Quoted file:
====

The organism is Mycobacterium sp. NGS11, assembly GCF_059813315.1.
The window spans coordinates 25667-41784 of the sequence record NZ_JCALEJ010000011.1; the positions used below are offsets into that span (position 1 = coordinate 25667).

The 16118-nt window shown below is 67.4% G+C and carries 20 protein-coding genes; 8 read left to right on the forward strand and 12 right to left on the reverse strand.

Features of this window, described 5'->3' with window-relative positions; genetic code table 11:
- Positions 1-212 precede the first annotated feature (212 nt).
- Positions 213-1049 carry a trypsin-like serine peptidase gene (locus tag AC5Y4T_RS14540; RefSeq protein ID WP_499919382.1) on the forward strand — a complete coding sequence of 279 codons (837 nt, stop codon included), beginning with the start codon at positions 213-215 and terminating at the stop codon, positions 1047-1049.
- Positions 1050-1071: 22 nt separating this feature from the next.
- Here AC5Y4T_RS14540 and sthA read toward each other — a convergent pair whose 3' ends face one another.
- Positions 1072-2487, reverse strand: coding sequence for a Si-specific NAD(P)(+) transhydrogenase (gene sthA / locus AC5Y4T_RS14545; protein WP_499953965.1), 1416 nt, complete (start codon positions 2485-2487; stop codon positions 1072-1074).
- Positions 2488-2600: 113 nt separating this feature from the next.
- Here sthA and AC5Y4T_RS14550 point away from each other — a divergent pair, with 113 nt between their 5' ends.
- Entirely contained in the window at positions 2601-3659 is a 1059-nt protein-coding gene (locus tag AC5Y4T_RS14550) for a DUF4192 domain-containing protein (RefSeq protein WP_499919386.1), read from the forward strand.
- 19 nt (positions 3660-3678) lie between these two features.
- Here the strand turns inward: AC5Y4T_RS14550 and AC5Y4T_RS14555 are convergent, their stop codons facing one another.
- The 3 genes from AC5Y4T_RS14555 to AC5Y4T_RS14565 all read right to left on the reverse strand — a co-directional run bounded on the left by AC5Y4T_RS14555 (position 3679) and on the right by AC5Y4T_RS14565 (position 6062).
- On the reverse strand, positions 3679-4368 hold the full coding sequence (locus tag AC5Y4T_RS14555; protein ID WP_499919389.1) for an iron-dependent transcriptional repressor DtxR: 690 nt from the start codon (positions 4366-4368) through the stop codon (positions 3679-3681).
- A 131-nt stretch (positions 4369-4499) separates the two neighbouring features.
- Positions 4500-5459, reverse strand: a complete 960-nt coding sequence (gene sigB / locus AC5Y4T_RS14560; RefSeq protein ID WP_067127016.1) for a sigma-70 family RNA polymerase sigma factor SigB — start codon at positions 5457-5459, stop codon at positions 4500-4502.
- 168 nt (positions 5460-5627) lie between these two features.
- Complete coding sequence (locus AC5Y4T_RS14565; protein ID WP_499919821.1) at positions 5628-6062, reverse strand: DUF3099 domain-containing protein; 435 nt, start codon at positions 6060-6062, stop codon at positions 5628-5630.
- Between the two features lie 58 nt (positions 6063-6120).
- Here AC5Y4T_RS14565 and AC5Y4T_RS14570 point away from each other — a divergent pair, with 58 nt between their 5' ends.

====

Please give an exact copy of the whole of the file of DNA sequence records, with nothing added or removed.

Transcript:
The organism is Mycobacterium sp. NGS11, assembly GCF_059813315.1.
The window spans coordinates 25667-41784 of the sequence record NZ_JCALEJ010000011.1; the positions used below are offsets into that span (position 1 = coordinate 25667).

The 16118-nt window shown below is 67.4% G+C and carries 20 protein-coding genes; 8 read left to right on the forward strand and 12 right to left on the reverse strand.

Features of this window, described 5'->3' with window-relative positions; genetic code table 11:
- Positions 1-212 precede the first annotated feature (212 nt).
- Positions 213-1049 carry a trypsin-like serine peptidase gene (locus tag AC5Y4T_RS14540; RefSeq protein ID WP_499919382.1) on the forward strand — a complete coding sequence of 279 codons (837 nt, stop codon included), beginning with the start codon at positions 213-215 and terminating at the stop codon, positions 1047-1049.
- Positions 1050-1071: 22 nt separating this feature from the next.
- Here AC5Y4T_RS14540 and sthA read toward each other — a convergent pair whose 3' ends face one another.
- Positions 1072-2487, reverse strand: coding sequence for a Si-specific NAD(P)(+) transhydrogenase (gene sthA / locus AC5Y4T_RS14545; protein WP_499953965.1), 1416 nt, complete (start codon positions 2485-2487; stop codon positions 1072-1074).
- Positions 2488-2600: 113 nt separating this feature from the next.
- Here sthA and AC5Y4T_RS14550 point away from each other — a divergent pair, with 113 nt between their 5' ends.
- Entirely contained in the window at positions 2601-3659 is a 1059-nt protein-coding gene (locus tag AC5Y4T_RS14550) for a DUF4192 domain-containing protein (RefSeq protein WP_499919386.1), read from the forward strand.
- 19 nt (positions 3660-3678) lie between these two features.
- Here the strand turns inward: AC5Y4T_RS14550 and AC5Y4T_RS14555 are convergent, their stop codons facing one another.
- The 3 genes from AC5Y4T_RS14555 to AC5Y4T_RS14565 all read right to left on the reverse strand — a co-directional run bounded on the left by AC5Y4T_RS14555 (position 3679) and on the right by AC5Y4T_RS14565 (position 6062).
- On the reverse strand, positions 3679-4368 hold the full coding sequence (locus tag AC5Y4T_RS14555; protein ID WP_499919389.1) for an iron-dependent transcriptional repressor DtxR: 690 nt from the start codon (positions 4366-4368) through the stop codon (positions 3679-3681).
- A 131-nt stretch (positions 4369-4499) separates the two neighbouring features.
- Positions 4500-5459, reverse strand: a complete 960-nt coding sequence (gene sigB / locus AC5Y4T_RS14560; RefSeq protein ID WP_067127016.1) for a sigma-70 family RNA polymerase sigma factor SigB — start codon at positions 5457-5459, stop codon at positions 4500-4502.
- 168 nt (positions 5460-5627) lie between these two features.
- Complete coding sequence (locus AC5Y4T_RS14565; protein ID WP_499919821.1) at positions 5628-6062, reverse strand: DUF3099 domain-containing protein; 435 nt, start codon at positions 6060-6062, stop codon at positions 5628-5630.
- Between the two features lie 58 nt (positions 6063-6120).
- Here AC5Y4T_RS14565 and AC5Y4T_RS14570 point away from each other — a divergent pair, with 58 nt between their 5' ends.